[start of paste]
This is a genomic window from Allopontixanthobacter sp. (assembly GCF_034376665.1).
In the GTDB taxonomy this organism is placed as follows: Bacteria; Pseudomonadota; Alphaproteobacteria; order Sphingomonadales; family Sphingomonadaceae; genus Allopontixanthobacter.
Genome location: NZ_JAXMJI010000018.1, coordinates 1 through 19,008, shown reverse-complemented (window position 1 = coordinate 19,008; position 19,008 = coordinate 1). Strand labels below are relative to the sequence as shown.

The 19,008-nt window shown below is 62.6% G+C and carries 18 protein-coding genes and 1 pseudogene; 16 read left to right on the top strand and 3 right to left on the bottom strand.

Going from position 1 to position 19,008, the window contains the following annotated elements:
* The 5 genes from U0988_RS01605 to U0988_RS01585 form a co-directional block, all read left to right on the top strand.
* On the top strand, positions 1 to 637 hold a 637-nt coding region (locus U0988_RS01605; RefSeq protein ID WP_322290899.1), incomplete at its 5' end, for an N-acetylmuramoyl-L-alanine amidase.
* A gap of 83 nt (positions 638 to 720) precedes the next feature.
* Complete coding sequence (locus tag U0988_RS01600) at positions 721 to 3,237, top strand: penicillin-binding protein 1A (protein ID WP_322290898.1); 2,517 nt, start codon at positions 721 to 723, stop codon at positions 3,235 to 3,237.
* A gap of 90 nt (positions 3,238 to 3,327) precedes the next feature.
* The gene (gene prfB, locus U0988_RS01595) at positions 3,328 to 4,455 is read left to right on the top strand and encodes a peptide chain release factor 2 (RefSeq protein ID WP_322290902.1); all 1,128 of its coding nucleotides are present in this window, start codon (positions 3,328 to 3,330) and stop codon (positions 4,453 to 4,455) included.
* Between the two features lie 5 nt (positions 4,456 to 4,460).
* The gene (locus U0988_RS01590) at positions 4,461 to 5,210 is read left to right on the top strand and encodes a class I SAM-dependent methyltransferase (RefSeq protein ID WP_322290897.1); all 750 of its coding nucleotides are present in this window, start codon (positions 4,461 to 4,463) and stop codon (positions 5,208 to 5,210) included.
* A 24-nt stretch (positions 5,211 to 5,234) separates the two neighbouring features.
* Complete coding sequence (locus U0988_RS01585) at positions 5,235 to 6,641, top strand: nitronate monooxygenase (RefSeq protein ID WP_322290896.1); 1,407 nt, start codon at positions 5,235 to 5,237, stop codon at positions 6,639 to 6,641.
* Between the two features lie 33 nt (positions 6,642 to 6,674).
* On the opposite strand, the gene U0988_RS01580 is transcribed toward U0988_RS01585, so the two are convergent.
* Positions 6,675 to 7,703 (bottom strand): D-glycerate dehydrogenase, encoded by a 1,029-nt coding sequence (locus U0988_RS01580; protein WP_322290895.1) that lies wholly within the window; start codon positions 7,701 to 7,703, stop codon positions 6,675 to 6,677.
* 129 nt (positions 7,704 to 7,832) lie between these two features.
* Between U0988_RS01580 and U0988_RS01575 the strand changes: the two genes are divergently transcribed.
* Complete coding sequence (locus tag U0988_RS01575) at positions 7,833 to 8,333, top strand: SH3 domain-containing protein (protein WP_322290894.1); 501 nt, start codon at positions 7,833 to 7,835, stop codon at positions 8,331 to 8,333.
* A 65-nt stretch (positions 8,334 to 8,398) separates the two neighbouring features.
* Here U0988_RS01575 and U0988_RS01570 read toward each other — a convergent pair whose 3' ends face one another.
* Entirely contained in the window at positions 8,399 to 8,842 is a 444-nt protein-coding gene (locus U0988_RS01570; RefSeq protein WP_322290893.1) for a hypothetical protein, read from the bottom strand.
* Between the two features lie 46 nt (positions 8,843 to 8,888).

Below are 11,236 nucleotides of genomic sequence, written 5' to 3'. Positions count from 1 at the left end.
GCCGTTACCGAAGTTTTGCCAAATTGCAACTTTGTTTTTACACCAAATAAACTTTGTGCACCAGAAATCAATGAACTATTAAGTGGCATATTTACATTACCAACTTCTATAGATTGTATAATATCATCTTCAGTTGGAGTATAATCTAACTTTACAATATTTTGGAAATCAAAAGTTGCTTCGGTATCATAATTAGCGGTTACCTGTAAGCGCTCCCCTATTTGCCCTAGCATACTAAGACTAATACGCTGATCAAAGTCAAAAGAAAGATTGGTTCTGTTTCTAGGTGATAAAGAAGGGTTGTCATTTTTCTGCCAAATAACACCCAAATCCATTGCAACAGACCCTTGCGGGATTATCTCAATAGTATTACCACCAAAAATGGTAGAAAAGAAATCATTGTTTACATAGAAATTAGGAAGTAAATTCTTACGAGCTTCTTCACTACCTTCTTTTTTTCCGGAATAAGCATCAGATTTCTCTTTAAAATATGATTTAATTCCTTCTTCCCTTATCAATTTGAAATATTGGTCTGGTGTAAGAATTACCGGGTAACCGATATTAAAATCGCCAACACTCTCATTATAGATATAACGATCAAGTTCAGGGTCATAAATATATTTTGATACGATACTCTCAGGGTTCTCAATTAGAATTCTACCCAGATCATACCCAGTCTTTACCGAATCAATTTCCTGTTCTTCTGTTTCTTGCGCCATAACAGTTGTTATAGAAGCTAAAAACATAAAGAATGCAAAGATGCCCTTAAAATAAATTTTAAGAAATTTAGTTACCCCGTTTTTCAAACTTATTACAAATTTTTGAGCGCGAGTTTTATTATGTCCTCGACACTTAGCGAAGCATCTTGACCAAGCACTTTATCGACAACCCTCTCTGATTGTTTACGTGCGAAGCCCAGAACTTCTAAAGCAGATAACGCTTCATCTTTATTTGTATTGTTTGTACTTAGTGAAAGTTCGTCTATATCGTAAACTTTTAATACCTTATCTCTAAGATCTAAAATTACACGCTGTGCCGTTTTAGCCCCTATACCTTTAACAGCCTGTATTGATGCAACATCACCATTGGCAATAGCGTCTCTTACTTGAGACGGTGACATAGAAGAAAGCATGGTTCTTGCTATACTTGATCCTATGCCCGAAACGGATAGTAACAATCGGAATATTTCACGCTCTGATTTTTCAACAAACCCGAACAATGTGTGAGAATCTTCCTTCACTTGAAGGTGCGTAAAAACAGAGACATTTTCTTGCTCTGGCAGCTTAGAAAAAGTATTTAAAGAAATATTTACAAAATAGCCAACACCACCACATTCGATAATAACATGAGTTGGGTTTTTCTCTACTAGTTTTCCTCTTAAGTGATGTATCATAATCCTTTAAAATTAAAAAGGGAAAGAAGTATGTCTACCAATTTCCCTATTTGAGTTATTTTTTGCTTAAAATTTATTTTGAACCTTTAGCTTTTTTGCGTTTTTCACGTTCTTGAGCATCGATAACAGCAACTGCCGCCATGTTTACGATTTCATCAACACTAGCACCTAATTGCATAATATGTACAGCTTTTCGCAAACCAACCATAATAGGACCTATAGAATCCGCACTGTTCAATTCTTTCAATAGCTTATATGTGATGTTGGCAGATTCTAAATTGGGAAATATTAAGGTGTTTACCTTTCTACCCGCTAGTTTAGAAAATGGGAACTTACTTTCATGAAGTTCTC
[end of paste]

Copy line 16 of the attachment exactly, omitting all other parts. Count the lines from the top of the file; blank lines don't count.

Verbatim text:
* Between the two features lie 33 nt (positions 6,642 to 6,674).